Since the news broke on Monday about the Pope’s statement that he’s okay with evolution and the Big Bang, we’ve been waiting for a creationist reaction. It’s now Friday and we’ve already written twice about it — see Pope Francis, Evolution, & the Big Bang, and then The Pope’s Views on Science — So What? It took longer than we thought, but we finally have a creationist response.
It comes from the Institute for Creation Research (ICR) — the granddaddy of all creationist outfits, the fountainhead of young-earth creationist wisdom — and it’s written by Brian Thomas. We’ve written about him before — see The Mind of Brian Thomas. His article is Pro-Evolution Pope. Here are some excerpts, with bold font added by us:
During an October 28 meeting of the Pontifical Academy of Sciences held in the Vatican, Pope Francis said, “Evolution in nature is not inconsistent with the notion of creation, because evolution requires the creation of beings that evolve,” according to The Telegraph. He also asserted that the Big Bang “doesn’t contradict the intervention of a divine Creator, but demands it.” If the Pope says it’s okay for Catholics to embrace the Big Bang and evolution, does that settle the controversy?
That meeting was on 27 October, not the 28th. But Brian is close enough, so we won’t quibble. He then says:
Those who simply take the Pope’s words as authoritative may find no reason to doubt his recent assertions, but attempts to square Pope Francis’ statements with science or the Bible will encounter some serious red flags.
Egad — serious red flags! Let’s read on:
If by “evolution” the Pope meant the transformation of hydrogen into humans over billions of years of natural processes, then He condones a schizophrenic form of creation because it needs no real Creator. Why invoke a Creator if none is needed?
Good question! Brian continues:
Plus, at least four scientific observations refute evolution, summarized in [an ICR publication].
Forgive us, dear reader, but we’re going to ignore that material. Here’s more from Brian:
And in what way does the Big Bang demand a Creator? Perhaps, like many Christian apologists, the Pope would argue that since the Big Bang requires a beginning, and since all beginnings require a beginner, that the Big Bang therefore requires a Big Beginner.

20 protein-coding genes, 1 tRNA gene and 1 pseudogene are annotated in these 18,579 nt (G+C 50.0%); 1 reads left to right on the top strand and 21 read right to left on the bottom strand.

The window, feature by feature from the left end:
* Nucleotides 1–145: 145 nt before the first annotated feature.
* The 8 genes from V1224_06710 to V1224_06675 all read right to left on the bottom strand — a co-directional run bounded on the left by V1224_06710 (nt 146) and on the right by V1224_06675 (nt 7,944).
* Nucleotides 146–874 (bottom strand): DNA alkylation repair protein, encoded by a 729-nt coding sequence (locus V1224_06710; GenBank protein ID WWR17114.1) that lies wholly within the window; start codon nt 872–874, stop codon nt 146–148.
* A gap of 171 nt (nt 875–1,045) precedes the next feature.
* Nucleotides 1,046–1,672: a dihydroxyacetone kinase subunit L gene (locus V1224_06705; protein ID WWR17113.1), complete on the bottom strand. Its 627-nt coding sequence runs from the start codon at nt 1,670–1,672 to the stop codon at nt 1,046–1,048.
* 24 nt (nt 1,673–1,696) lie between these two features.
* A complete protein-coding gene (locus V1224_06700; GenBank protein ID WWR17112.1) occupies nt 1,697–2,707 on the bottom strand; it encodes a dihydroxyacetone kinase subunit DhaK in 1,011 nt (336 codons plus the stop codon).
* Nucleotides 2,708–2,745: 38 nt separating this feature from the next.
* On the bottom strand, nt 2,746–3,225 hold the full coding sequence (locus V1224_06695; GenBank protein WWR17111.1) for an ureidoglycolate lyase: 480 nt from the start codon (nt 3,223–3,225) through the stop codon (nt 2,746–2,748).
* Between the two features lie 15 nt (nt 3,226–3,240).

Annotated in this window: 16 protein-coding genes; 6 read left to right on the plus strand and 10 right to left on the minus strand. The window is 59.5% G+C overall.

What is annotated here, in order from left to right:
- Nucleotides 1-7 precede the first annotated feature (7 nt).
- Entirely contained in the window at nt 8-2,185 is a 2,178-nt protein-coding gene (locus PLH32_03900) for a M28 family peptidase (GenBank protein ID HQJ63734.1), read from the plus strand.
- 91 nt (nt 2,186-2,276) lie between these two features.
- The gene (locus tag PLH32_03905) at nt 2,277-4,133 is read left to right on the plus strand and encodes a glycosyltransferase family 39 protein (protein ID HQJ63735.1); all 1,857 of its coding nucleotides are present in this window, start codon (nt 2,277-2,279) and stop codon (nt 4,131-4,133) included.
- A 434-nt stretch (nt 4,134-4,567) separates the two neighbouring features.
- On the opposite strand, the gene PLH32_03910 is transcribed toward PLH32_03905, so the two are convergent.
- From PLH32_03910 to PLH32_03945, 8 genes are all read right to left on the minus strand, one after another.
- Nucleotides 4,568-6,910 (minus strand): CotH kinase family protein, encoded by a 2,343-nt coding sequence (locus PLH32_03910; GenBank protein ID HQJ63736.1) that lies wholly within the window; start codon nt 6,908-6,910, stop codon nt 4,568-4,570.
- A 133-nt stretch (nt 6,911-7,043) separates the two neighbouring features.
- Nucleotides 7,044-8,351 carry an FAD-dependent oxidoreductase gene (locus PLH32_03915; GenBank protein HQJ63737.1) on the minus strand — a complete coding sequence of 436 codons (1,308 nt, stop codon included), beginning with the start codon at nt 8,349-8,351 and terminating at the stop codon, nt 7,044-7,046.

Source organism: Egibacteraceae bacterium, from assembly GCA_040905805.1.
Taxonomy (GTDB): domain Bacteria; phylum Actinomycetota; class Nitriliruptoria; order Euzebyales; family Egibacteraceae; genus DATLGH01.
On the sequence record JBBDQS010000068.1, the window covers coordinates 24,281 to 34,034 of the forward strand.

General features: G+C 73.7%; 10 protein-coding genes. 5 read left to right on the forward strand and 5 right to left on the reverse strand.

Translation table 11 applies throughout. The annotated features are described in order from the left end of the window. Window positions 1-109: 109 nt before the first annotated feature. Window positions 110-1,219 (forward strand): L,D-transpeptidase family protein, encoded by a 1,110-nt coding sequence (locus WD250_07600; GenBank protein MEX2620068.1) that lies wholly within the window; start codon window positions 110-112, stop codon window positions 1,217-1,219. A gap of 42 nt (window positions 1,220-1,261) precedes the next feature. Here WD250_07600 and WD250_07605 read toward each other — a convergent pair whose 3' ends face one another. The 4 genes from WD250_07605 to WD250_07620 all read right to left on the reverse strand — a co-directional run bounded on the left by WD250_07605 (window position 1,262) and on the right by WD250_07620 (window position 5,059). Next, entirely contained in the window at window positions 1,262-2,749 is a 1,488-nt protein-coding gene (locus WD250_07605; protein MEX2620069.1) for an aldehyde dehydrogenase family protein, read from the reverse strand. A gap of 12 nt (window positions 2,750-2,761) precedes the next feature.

That’s roughly the Pope’s position, as we understand it. Moving along:
However, some versions of the Big Bang suggest that it was merely the most recent of an infinite cycle of universal expansions and contractions. In other words, some Big Bang cosmologies assert the universe has somehow always existed and thus did not even require a beginning. So arguing for God from the Big Bang fails since it cherry-picks versions of the Big Bang that assert a beginning.
The cyclical (or oscillating) universe was a widely accepted view until recently. It was assumed that if the mass of the universe were sufficient, the expansion that we now see would eventually be halted by gravity. Then there would be a contraction phase ending in the Big Crunch, followed by another Big Bang, then another contraction, ad infinitum. There are still cyclical models floating around, but the observed acceleration of the universe’s expansion has mostly put an end to the oscillating universe (at least for now), so the Pope isn’t cherry-picking. He’s speaking of what is currently the generally accepted theory. Here’s another excerpt from Brian’s essay:
Pope Francis also said at the meeting, “When we read about creation in Genesis, we run the risk of imagining God was a magician, with a magic wand able to do everything. But that is not so.” Is his God the same as the God of the Bible?
BWAHAHAHAHAHA! Brian’s god is a magician with a magic wand. On with the article:
Scoffers enjoy mocking the Genesis creation account by equating it with some kind of magic, but this overlooks the critical difference between magic and biblical creation.
Oh, wait — we’re about to be told why biblical creation isn’t magic. Pay close attention:
In magic, objects materialize from no source — from nothing and nobody — violating the laws of causality. But creation according to Genesis asserts that God — an actual and ultimate cause — created all things by His Word.
Oh. Okay. Now that we have that under control, we’ll skip a bit until we arrive at Brian’s disdainful conclusion:
While the Pope may side with the scoffers, science aligns with Scripture.
So there you are. According to the Institute for Creation Research, the Pope is all wrong. Now you know.
Copyright © 2014. The Sensuous Curmudgeon. All rights reserved.